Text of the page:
I have a Curtis compressor with a 5 HP head, splash lubricated. I
installed an hour meter that measures actual motor run hours. My
question is, is there some guideline for oil changes based on motor
My rule on the compressor is once a year, as I don't rack up that many
hours. Of course, new= 1st 30 minutes. Since it only holds a qt or 2,
frequent changes will only help it last. No point trying to stretch it
out. In fact, I change the oil in my pressure washer pump after each
use(about 2 hrs), and every 2 uses on the motor. Every 25 hrs on my 10hp
genny. After every session on my home built log splitter. Excessive? For
some reason, they all perform like new several years going.
Dweller in the cellar
One thing I did on my stand up tank that sucks in water all of the time....
Live in rain and river area.
I left the bottom valve just a tiny bit open. Not that you can hear anything...
I went to empty it and it was dry. The tiny open with pressure leaks a little
all of the time - pushing out the water.
That is the start of my getting water out of my lines. I have a nice filter
section but this really helps them!
Martin H. Eastburn
@ home at Lions' Lair with our computer lionslair at consolidated dot net
TSRA, Life; NRA LOH & Endowment Member, Golden Eagle, Patriot"s Medal.
NRA Second Amendment Task Force Charter Founder
IHMSA and NRA Metallic Silhouette maker & member.
Oil is cheap, dead machines are a pissoff...
I used to have a VERY fast Triumph Bonneville 650 motorcycle that I ran just
on the lean side.. I replaced the oil once a week (about every 10 hours)....
Friends were amazed at how long that motor lasted running that hot...
I own a Cessna 182... (think volkswagon on steroids for an engine).. It
get's new oil every 25 hours...
I don't run my compressor that much, It gets an oil change once a year...
probably in the 100 hour range...
I think that temperature is the crucial part of that equation. Cool oil
lasts a lot longer. Oil IS cheap but why waste money if it is perfectly
servicable and clean. How hot does the oil get? I strongly recomend
My old (junk yard) compressor head came with very clean, new oil. I didn't
change it right away, and regretted it.
Apparently, someone put a detergent motor oil in there, and within a couple
of weeks it was turning milky, then became syrupy thick from condensation
water over the next month of use.
It took draining for an hour and about three flushes with diesel fuel and
the air hose to get all the "gunk" out and replaced with proper compressor
oil. While I was at it, I fabricated a proper dipstick for it, because I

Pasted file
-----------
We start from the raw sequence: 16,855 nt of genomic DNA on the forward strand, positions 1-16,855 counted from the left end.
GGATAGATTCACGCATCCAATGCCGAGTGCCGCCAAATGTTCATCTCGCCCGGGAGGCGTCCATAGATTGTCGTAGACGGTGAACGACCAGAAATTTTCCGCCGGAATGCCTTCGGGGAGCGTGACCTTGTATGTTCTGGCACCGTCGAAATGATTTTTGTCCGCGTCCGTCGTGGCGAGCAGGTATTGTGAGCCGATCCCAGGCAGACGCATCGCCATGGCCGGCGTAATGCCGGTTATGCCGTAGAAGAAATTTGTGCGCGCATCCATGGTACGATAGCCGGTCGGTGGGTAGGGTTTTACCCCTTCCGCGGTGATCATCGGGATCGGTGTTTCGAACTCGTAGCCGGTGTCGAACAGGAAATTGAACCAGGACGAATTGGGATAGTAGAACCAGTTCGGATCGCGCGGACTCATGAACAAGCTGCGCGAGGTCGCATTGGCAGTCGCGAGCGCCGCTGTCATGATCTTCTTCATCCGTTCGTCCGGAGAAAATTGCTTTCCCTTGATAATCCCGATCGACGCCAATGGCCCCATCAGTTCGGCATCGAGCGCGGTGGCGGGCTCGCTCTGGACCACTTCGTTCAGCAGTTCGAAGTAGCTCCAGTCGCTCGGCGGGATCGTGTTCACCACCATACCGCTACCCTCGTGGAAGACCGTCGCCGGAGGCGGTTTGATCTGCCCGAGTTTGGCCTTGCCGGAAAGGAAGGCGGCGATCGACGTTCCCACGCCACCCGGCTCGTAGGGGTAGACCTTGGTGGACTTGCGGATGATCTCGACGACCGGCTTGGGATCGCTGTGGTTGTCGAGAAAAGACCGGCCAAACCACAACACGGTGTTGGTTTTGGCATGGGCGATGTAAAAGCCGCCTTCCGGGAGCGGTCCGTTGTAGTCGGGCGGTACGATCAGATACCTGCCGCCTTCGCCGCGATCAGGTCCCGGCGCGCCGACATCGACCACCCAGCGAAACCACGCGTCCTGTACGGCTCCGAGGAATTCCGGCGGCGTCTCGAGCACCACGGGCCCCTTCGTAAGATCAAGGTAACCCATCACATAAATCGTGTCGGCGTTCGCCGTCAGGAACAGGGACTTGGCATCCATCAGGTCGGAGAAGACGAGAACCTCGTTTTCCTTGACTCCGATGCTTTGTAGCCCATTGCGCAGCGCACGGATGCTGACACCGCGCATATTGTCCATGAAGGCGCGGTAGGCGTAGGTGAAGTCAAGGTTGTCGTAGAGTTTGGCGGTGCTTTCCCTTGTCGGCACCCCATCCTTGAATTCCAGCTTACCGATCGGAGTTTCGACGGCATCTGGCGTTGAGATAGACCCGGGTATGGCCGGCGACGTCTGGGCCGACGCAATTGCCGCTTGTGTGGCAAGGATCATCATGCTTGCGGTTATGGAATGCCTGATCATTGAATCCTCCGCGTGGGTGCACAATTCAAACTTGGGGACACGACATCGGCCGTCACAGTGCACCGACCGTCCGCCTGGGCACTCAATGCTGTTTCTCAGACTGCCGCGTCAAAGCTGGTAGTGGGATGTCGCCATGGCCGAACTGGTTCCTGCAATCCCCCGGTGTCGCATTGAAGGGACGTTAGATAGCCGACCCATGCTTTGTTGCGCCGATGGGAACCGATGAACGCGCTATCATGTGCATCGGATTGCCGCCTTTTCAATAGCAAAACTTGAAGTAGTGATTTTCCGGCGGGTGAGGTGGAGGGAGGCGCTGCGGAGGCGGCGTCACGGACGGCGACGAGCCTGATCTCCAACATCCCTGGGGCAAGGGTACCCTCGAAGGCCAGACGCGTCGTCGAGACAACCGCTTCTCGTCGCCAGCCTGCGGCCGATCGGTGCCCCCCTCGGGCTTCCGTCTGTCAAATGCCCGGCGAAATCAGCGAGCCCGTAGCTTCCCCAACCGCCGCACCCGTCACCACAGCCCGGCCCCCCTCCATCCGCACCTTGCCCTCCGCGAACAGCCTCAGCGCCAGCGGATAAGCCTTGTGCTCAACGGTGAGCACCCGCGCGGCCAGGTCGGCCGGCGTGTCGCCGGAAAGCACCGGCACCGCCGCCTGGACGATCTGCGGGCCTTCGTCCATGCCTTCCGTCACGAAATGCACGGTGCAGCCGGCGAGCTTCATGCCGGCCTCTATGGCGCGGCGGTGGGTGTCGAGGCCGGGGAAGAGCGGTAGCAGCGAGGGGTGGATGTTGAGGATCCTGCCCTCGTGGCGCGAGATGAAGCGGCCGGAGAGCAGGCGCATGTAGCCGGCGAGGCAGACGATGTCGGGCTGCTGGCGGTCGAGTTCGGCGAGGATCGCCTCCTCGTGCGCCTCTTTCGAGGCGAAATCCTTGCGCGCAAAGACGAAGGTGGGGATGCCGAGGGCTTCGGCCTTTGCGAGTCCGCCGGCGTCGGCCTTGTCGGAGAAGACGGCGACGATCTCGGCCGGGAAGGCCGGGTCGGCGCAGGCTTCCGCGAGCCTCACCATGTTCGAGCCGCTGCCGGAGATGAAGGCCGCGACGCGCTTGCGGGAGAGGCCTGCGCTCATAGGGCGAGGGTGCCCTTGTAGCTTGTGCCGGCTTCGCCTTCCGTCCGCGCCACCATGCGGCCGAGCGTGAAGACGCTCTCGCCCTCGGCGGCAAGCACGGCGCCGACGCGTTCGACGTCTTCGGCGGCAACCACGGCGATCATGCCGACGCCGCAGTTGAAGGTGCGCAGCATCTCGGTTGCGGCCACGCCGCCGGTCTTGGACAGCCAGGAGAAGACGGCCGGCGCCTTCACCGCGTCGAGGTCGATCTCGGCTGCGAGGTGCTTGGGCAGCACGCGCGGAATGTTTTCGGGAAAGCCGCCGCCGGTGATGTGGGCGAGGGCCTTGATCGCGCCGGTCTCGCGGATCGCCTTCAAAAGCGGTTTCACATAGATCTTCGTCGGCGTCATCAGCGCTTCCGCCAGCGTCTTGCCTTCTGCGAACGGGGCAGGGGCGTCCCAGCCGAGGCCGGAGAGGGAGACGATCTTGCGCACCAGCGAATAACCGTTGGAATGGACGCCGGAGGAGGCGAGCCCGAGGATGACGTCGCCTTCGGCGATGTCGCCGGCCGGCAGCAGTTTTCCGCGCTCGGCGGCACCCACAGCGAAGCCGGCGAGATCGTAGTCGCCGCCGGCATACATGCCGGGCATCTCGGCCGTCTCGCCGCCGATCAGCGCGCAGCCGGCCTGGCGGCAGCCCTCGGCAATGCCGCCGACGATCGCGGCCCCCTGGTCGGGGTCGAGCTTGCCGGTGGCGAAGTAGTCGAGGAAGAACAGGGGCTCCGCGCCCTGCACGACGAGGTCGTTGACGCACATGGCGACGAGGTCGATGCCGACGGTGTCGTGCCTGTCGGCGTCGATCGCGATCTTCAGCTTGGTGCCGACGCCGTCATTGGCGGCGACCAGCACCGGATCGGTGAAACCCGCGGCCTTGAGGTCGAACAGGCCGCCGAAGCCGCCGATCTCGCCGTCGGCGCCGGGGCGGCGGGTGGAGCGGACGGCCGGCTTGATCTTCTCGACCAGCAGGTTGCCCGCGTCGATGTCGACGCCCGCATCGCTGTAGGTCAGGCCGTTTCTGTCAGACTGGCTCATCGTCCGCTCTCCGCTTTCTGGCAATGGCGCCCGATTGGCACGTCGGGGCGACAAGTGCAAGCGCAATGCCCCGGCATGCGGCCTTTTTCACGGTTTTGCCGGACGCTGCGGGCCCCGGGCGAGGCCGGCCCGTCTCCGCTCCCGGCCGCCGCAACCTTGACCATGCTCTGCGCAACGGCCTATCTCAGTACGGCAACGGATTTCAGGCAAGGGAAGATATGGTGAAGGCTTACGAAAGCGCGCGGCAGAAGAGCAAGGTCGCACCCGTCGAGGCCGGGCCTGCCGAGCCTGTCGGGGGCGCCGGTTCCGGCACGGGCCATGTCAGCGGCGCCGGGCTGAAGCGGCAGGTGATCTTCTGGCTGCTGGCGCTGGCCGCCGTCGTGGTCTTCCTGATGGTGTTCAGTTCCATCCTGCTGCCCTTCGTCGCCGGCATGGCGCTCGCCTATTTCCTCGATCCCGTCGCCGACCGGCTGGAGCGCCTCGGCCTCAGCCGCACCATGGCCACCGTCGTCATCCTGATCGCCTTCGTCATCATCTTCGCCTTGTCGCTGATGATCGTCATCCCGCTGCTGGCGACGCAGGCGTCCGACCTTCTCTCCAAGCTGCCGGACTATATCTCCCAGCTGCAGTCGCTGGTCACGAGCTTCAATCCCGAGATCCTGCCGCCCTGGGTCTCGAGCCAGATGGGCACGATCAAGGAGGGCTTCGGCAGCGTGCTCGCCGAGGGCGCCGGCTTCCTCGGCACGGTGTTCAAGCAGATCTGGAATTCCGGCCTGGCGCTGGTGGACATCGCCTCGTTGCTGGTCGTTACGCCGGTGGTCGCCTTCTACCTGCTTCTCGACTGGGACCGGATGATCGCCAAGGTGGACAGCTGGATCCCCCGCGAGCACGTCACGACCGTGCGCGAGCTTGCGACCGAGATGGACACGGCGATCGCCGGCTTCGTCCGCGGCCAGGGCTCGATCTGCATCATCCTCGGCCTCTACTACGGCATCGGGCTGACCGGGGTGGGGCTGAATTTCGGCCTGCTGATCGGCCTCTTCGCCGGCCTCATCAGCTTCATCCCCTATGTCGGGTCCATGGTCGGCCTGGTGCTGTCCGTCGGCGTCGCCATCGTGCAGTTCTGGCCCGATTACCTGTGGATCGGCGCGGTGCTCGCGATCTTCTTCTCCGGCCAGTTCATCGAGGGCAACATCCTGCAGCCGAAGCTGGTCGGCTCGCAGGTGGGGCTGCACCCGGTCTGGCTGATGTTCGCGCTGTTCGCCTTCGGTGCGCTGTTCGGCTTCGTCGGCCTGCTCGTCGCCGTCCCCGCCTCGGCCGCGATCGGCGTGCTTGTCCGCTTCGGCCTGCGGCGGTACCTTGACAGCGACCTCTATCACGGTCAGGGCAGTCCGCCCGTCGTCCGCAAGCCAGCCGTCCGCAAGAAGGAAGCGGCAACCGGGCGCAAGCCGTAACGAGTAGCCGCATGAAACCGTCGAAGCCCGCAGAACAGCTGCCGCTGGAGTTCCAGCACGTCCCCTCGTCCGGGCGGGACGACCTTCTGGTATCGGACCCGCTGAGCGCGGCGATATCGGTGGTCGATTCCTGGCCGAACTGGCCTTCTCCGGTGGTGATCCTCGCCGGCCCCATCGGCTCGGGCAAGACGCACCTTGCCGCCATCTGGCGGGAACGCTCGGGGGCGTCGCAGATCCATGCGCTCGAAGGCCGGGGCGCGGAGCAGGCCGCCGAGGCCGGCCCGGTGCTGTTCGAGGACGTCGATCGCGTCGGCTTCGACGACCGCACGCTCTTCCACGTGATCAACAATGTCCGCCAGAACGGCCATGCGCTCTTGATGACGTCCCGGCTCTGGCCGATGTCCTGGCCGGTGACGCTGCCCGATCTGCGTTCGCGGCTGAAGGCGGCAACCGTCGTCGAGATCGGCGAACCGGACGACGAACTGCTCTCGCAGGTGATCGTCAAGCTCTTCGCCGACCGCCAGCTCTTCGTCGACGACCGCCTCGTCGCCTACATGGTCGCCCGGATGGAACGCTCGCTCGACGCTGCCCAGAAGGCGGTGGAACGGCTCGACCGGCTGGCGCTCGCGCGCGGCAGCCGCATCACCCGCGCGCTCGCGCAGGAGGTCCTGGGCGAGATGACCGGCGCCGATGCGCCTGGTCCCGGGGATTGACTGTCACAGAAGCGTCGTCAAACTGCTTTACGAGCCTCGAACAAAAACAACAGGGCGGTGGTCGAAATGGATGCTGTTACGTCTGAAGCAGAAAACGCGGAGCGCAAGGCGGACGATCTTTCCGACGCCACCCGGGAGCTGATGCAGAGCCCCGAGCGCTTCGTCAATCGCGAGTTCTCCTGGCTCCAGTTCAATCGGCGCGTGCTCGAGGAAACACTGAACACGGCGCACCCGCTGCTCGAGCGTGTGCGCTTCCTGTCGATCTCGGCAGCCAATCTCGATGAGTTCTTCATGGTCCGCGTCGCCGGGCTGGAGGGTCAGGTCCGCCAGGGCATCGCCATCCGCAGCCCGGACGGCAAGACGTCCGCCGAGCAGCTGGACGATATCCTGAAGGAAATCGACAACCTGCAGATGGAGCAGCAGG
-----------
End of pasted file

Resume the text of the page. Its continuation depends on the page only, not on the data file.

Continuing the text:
never trust my eyes on an old, foggy sight glass.
'Seems to run clean, now.
you must run with proper compressor oil.
since it sees none of the heat of an internal combustion engine and
none of the carbon blowby it should stay in good condition for ages.
if the oil goes milky and a replacement is not to hand just heat it up
to boiling point of water in a saucepan and simmer it for a while. all
the water will be evaporated off.
I'm following this thread because based on the answers so far my compressor
overdue for an oil change.
Compressor is a Curtis 3 x1 7/8 x 3 vertical two stage. The tank is dated
1946, and I have no
reason to believe the compressor is any newer. It sat up on a shelf in the
local Chevron station
and ran 6 days a week. I can remember seeing it there in 1958. I bought it
when they tore down
the station in around 1997. Been chugging along in my shop since then. It
had oil in it when I
bought it, still has the same oil. So I can personally guarantee that it
hasn't been changed in
10 years. Might be the original oil from 1946. Think it's overdue? The
oil still looks fine.
Yes, it's due - if you don't know when it was done last, change it.
If you can't find any other specs, I'd get some generic ISO 100
non-detergent compressor oil and have at it.
Then get a 240V hourmeter and hang it off the motor leads so you can
judge when it's due again.
Campbell-Hausfeld calls for 50 hour oil changes. Just did the first
at 20 hours.
I suggest adding a drain valve - pull the plug and let the oil go
everywhere the first time. Then put 1/4" pipe nipples and an elbow
aimed down, and a small ball valve, mounted so it's handle up when
open. (NO street ells unless you want to bore out the street end,
they have way too much restriction.) You can hang a little catch
bucket on the valve handle, and the future oil changes will be much
Take the plug that came out of the crankcase and put it in the end
of the oil drain valve as a safety stopper - you do NOT want that
valve to get opened accidentally, than have the compressor run without
oil till it seizes...